Today, the only constant in the Asia Pacific’s financial services market is constant evolution. The hypercompetitive landscape is keeping providers on their toes, especially in terms of driving digital customer experience and satisfaction. In Singapore for instance, a Finder.com survey reveals that 21 percent of adults in the country have a digital bank account, with that figure expected to jump to 30% by year-end. For traditional financial services players, staying relevant in the age of changing consumer behavior and digital-native new entrants to the market can seem daunting. However, striving to understand your customers deeply can turn the tables and provide new impetus to stay relevant.
The substance of financial services providers’ relationship with their customers remains trust, ease of use and personalized, nuanced offerings. However, what has changed, is how they interact through the new channels opened up by digital banking. The fact is that banks actually sit on a veritable gold mine, by way of the sheer volume of data they sit on. This offers real avenues to tailor services and generate added value, but rests on data being managed strategically, handled securely, interpreted correctly, and finally used to execute fresh offerings.
CONVERTING CHALLENGES INTO OPPORTUNITIESWhile financial services have been striving to improve processes in a bid to comply with a changing regulatory landscape, the need to increase customer value should now likewise be central in efforts to refine workflows. Big Data is key to this, and its growth has led to an explosion of opportunities for the industry to deepen their knowledge of target audiences. Containing information on preferences, needs, and buying patterns, Big Data can be leveraged to deliver new digital products and services tailored to customers at the point of need.
To meet these ever-growing demands, the approach must be to move away from target group management in favor of targeted expectation management. This hinges on holistically managing all information at the business’ fingertips, with a unique approach that integrates state-of-the-art methodologies and technologies. Financial service providers that implement modern tech stacks will be in a position to leverage data analytics from datasets and gain a more comprehensive understanding of their customers.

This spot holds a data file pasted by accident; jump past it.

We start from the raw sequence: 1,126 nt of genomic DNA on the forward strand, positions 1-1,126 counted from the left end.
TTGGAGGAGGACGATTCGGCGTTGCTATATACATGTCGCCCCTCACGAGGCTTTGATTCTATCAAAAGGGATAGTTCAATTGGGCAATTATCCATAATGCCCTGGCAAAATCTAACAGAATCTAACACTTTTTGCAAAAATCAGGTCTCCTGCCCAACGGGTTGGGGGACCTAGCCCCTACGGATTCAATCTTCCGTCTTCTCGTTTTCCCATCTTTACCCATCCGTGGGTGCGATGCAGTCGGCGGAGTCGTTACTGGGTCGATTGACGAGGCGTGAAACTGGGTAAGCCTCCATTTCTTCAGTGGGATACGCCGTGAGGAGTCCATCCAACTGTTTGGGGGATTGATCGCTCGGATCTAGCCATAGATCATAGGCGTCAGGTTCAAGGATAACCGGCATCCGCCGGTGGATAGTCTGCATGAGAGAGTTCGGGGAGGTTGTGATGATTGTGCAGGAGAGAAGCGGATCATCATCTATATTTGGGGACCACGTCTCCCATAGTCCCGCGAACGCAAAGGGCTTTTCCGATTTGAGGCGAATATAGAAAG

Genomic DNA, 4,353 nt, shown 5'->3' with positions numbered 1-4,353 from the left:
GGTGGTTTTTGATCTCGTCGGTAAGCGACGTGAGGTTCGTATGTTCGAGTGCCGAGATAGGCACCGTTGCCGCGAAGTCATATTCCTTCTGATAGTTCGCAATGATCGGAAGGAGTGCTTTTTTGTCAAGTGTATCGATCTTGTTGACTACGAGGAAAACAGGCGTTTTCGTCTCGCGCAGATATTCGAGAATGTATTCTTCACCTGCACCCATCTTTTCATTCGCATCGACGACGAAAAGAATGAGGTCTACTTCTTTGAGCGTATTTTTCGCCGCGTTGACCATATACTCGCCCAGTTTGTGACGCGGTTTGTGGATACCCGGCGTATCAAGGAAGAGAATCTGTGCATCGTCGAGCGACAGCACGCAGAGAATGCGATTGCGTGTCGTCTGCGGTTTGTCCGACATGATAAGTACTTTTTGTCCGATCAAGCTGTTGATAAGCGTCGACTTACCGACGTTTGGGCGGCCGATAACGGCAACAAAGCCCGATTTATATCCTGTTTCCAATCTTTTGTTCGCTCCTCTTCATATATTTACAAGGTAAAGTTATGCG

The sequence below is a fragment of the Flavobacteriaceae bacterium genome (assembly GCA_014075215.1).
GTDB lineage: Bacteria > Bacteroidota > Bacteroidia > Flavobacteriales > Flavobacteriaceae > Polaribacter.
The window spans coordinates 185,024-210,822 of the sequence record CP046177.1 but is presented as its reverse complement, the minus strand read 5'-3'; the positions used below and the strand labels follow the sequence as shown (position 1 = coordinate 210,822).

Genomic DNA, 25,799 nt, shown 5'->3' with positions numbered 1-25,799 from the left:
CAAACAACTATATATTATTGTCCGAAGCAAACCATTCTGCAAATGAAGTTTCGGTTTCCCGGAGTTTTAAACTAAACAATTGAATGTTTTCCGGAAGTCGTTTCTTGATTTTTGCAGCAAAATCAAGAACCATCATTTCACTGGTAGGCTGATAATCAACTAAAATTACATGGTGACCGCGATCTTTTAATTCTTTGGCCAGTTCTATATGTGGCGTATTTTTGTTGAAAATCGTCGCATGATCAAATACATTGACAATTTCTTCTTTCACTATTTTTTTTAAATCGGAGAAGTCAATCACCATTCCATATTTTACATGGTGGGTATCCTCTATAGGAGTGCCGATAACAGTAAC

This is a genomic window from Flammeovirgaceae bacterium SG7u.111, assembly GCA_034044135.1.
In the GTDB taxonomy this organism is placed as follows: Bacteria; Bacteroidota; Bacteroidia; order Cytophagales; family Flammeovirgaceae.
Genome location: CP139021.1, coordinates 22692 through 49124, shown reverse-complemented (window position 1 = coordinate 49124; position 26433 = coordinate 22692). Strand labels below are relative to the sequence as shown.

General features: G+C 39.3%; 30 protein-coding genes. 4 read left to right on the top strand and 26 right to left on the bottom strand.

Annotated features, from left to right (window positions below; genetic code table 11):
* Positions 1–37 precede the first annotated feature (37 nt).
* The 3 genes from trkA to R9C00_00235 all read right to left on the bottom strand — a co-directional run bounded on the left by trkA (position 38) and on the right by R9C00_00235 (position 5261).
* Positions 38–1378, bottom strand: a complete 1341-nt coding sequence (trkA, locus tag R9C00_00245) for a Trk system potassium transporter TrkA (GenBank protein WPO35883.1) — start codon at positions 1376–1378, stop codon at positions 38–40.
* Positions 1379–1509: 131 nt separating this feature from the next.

But while digital transformation grows apace, data centricity remains a challenge. An EY report notes that though data and analytics constitute the second-highest investment area for the region’s financial services industry, a mere 8% describe themselves as data-centric.
THE IMPORTANCE OF GENERATING CONTINUOUS VALUEFor the typical financial services executive across Asia Pacific, the importance of Customer Lifetime Value is not uncharted waters. Customers’ financial needs change and evolve over the span of their lives. The imperative for providers is to meet these needs better and faster than competitors. But meeting these continuously changing needs quickly, responsively, and helpfully is an entirely different kettle of fish.
The first step, really, is to recognize that obtaining a full and rich view of their customers provides pathways to deliver the desired services quickly. Then, to realize the added value for their customers and themselves, providers need to create an ecosystem that enables close collaboration and seamless data sharing across all departments. This is critical to catering for the operational and analytical mapping needed to solve the complexities around customer processes. To start with, businesses need to review their technology stack; investing in modern CRM systems is one thing, but process management and application integration should not be sidelined. Failing to account for integration can result in an environment fraught with disparate applications unable to work at its optimal level.
Here is where an integration-platform-as-a-service (iPaaS) offers financial services players the ability to glue together the different departments and systems and bring together the organization’s applications and data sources.
MODERNIZE AND INNOVATE WITH INTEGRATIONWith an iPaaS, financial services providers can easily and quickly build interoperability across legacy environments and cloud applications. The boost in flexibility will position the business to meet even the most acute challenges. Through a cloud-native integration platform, financial services institutions can unify data for analyzing profitability, managing risk, and providing exceptional customer service. At the same time, this will allow legacy infrastructure to be modernized.
The value of this was noted by an EY report, which found that, out of all sectors in Asia Pacific, financial services struggles the most with migrating legacy architecture and integrating multiple systems. This fact offers those quick enough to leverage iPaaS to differentiate by stitching together new and old systems at a fraction of the time and cost of traditional integration.
With modern middleware designed to raise agility and make the business more lean, Asia Pacific’s financial services industry can adapt at unprecedented speed to meet customers where they are. Armed with the decisive added value this creates, providers across the region can thrive by staying competitive and giving their customers what they need as their own financial needs shift and change.